23 March 2021
It’s doubtful that the experience of recent economic cycles has much to tell us about the one about to begin. Part of the problem derives from the unique rapidity and size of the economic dislocations, as well as the huge size of the economic support programmes, prompted by the lockdowns. Further uncertainty is caused by the extreme measures taken by central banks with respect to interest rates and asset purchase programmes. Together, these factors ensure that the paths to be taken by economies, and capital markets, over the next 12 months are effectively unknowable.
Capital markets have proved their resilience to the economic ups and downs of the past year, having progressed upwards relatively smoothly, despite the enormous economic setbacks caused by the second and third waves of the virus. However, the fear is that their upward momentum is more a function of cheap debt and easy monetary policies than any fundamental economic considerations. If correct, capital markets are more likely to be exposed to changes in monetary policy than any other factors. One can only imagine the trepidation with which central bankers approach changes to policies, but that is exactly what would have traditionally been required of them once economic normality returns.
Central bankers are going to have to master the art of constructive ambiguity: acknowledging the strength of the economic recovery but dismissing it at the same time as being fraught with downside risk. Only then can they justify the continuance of the asset purchase programmes that maintain market stability. This balancing act will become more difficult as the year-on-year comparisons of economic data become stratospherically positive in the second calendar quarter, driven by the uniquely low levels of activity in the base period used for comparison.
Some of this ambiguity was on show last week, with the Bank of England’s more upbeat assessment of the UK economy. The Monetary Policy Committee noted that the pace of reopening was swifter than it had anticipated last month, and that fiscal support on the UK (and the US, it noted) had exceeded its expectations. The Governor even blurted out on a radio show that he now expects GDP to recover to its pre-Covid peak in the fourth calendar quarter of the year, one quarter earlier than predicted a month ago. But none of this caused the bank to revise its economic forecasts! Moreover, any judgements regarding the economic outlook, its asset purchases and its policy guidance were deferred to its next meeting in May.
In the US, Federal Reserve Chairman Powell has described the Fed’s job as being to provide support until the recovery is complete, a big departure from the traditionally forward-looking approach of monetary policy. The Biden administration, meanwhile, is considering as much as $3 trillion worth of spending in a new stimulus programme that will follow the recent $1.9 trillion pandemic-relief bill (equivalent to 8.8% of GDP). Central bankers risk their credibility if they try to keep too many balls in the air at the same time. Already in the US, investors are expecting the central bank to increase rates several times by the end of 2023 despite the policymakers at the FederalReserve promising no such thing.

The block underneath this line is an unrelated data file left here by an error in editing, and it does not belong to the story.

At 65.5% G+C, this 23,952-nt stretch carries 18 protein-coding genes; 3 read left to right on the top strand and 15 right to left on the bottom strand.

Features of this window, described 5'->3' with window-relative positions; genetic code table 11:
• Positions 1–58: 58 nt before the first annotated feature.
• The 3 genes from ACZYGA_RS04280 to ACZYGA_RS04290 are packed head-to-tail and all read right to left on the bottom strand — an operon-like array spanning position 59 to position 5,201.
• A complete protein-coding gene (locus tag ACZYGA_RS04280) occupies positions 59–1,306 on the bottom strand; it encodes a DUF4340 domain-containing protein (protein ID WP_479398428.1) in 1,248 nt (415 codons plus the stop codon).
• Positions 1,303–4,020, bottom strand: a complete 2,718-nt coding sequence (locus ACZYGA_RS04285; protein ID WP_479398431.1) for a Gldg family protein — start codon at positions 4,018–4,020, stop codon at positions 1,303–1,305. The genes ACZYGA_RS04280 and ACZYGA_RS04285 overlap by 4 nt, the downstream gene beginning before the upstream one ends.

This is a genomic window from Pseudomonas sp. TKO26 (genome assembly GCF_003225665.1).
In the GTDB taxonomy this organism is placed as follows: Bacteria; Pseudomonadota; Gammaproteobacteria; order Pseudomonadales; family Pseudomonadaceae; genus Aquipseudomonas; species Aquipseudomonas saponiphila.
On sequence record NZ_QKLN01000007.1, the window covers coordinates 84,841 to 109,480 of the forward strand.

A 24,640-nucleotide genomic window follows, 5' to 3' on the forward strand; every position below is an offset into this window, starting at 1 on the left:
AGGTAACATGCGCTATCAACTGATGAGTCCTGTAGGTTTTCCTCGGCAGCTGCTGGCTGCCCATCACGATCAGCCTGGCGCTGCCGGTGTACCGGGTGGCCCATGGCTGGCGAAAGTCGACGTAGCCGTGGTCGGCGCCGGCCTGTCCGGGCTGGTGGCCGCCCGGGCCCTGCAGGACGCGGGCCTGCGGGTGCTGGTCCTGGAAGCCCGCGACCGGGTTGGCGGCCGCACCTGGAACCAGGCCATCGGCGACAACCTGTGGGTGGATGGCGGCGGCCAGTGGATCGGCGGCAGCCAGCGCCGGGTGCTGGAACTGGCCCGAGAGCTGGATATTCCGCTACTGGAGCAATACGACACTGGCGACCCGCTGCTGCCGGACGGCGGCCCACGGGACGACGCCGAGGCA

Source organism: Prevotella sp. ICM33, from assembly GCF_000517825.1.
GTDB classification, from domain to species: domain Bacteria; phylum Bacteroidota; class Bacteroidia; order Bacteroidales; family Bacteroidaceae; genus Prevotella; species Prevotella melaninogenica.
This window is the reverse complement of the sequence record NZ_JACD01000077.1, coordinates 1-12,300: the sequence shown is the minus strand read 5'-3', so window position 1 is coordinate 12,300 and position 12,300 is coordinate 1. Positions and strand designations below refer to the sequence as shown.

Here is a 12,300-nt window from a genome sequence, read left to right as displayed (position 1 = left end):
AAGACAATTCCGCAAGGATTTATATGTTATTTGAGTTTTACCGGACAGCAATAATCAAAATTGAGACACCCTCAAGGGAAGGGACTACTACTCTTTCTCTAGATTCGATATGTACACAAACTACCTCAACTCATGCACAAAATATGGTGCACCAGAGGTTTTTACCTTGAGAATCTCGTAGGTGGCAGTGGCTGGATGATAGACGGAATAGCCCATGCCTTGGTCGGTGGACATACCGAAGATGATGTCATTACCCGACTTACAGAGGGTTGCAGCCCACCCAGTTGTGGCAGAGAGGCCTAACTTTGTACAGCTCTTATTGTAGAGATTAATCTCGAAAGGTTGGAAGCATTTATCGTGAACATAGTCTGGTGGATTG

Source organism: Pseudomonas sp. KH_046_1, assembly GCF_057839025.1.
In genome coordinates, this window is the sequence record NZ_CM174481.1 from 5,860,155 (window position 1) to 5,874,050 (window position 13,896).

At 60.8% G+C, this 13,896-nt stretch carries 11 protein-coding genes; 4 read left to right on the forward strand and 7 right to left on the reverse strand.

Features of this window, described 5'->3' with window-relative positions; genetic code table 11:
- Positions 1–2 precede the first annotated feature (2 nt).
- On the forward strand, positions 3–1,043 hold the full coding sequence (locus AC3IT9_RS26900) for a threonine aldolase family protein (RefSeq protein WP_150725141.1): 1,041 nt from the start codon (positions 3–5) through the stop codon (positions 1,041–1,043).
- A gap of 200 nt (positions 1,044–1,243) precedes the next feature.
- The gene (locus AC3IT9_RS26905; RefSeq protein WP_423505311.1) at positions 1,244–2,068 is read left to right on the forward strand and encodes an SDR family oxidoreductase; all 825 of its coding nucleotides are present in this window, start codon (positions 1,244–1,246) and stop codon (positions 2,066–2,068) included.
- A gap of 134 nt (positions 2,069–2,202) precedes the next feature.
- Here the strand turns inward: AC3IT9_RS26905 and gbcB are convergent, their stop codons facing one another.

Volkswagen’s share price surged last week on hopes that it can replace Tesla as the global leader in electric vehicle manufacture, pushing the shares close to all-time highs and ensuring that Volkswagen became Germany’s most valuable public company. The share price later dropped back but is still up over 50% for the year to date. At about $150 billion, Volkswagen’s’ market value is dwarfed by Tesla, at $600 billion.
Microsoft Corporation’s share price has risen parabolically during the pandemic and sits near an all-time high, despite a cyberattack on Microsoft Exchange servers that could be used by hackers to initiate “ransomware” attacks on computer networks - where files are encrypted and held ransom in exchange for a payment. A patch issued by Microsoft three weeks ago failed to remove the threat. Microsoft has accused Chinese state-sponsored hackers of being responsible.
One of the world's leading auto chip makers, Renesas Electronics Corp., has had its production capabilities compromised after a fire at a factory owned by a subsidiary in Japan damaged large swathes of equipment. Renesas said heat from an electrical problem inside a single piece of equipment caused the fire, and contaminated clean rooms needed to make semiconductors. Mr Shibata, Renesas's chief executive, said on Sunday the impact on global chip supplies would be significant, and the company estimates revenue losses will be approximately $160 million a month. It comes at a time when car makers have already been struggling with a shortage of semiconductors, caused in part from a surprisingly strong bounce back after the coronavirus pandemic his last year.
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